The drug laws don’t work

I haven’t any strong feelings about drug users. I don’t want to criminalize them when their behaviour isn’t anti-social, but I see a good argument for everyone not always being out of their tits. Actually, I see a good argument for never having to encounter drug users–they are prone to tediousness, often lack a sensible sense of irony, and tend to think their experience is somehow important.

But as a liberal, I think people should have a right to be tedious, unironic and self-important. It’s not good, but we must all be these things at times. And this is to concentrate on the negatives.

The experience of taking drugs is indubitably thrilling. Psychotropic journeys are comparable to, perhaps, a good novel, or a roller coaster. They enable people to both be of the moment and out of their usual world. Many people value these experiences. Some people devote whole periods of their lives to such experiences. And while they may be difficult to encounter, in a liberal society, the proponents of sobriety should probably just try to avoid intoxicated imbibers as far as they can.

For if we were to outlaw tedium, the upright and righteous drinkers of alcohol would be the first against the wall. Of all the drugs, as Professor Nutt was expunged from the executive for declaring, cigarettes and alcohol, that mainstay not just of the Oasis generation, but of the baby boomer and the allied armies before them, are the most harmful.

Admittedly, these are the most available of the fatal drugs. Yet still, most people are not alcohol dependent, abstinence is on the rise, and the number of youth cigarette smokers is at an all time low. If all other drugs were legal, would the two super-killers be usurped as the guardians of the global gallows?

Probably not. The availability of legal heroin would probably not cause most to take heroin. Use would increase. But the use would be safer. It would be more controlled, drugs would need to be pure to be sold, and there would be no gangsters in the supply chain.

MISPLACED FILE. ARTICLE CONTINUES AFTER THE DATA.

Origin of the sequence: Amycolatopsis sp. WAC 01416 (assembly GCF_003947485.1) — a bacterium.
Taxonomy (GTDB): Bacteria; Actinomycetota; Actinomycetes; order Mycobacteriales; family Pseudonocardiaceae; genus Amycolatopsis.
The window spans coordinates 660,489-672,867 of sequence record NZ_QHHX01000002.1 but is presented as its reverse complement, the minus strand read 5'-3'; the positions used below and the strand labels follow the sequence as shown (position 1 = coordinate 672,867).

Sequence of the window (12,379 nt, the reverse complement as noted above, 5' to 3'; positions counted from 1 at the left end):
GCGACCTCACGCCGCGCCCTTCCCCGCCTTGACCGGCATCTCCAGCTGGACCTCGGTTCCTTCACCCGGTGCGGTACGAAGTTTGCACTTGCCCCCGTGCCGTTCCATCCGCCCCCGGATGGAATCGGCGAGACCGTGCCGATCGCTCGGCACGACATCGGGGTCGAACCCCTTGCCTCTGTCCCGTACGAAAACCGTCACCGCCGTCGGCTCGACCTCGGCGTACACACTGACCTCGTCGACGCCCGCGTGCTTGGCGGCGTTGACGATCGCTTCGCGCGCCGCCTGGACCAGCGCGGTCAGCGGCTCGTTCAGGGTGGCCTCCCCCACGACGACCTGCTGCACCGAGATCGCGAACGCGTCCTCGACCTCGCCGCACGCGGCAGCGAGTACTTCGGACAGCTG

There are two huge problems with drug consumption in the contemporary world: the provenance of the compounds is unknown, and their purity is unknown. Particularly with heroin and cocaine on source: these drugs come from Latin America and the Middle East. From regions where there is no effective government or democracy. These substances are profitable but illicit, so armed militias have taken control of swathes of the globe in order to produce these products. These are not democratic institutions, and are not bound by international conventions. They use murder and slavery to turn poppies and coca into saleable narcotics.

There is suffering at every level of the drug supply chain: consider farmers strong armed into producing a crop for gangsters, putting themselves at the mercy of law enforcement and rival gangs. Impoverished people used as mules to transport the products to Europe and North America. Gangsters distributing it in the developed world, funnelling profits into other crimes, such as human trafficking and prostitution. And at every level there is murder.

The end buyers are victims almost as much: they buy a product that has been through so many criminal hands that they can not rely on its purity. They have no idea of its strength or what it is cut with. This can kill both the homeless, hopeless junky, and the enriched hypocritical politician.

There is no need for this. By legalizing all drugs we could make this illegal trade redundant. We could make suppliers accountable. Like tobacco dealers, and brewers and distillers. The products would still be lethal if used to excess, but they could be sold as fair trade products. You wouldn’t have to buy them, and you could sniff at those that did, but at least they would only strictly be harming themselves.

I am a vegetarian. I try my hardest to only eat things and use products which don’t cause harm to others. Drugs could be such a product, at least to the same extent that alcohol and cigarettes are. If we are to live in a liberal society we must agree to let other people enjoy their lives, and make whatever mistakes they will, as they want to enjoy them. If we could remove gangsters from the supply chain, would anyone have a good argument to stop them from doing so, should they choose to do so?

And yes, drugs ruin lives. As does alcohol. And smoking has taken many parents from many children early. I just don’t 1. believe that criminalizing such behaviour is the best way to stop it; or 2. agree that self-destructive behaviour should be stopped. The latter is paternalism: it is the treating of adults as children. It is just as righteous and tedious as the worst abuser of hallucinogens.


I am an amateur novelist, an aspiring tax advisor, a cycle commuter, and a graduate of philosophy, politics and law

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Posted in Politics and philosophy

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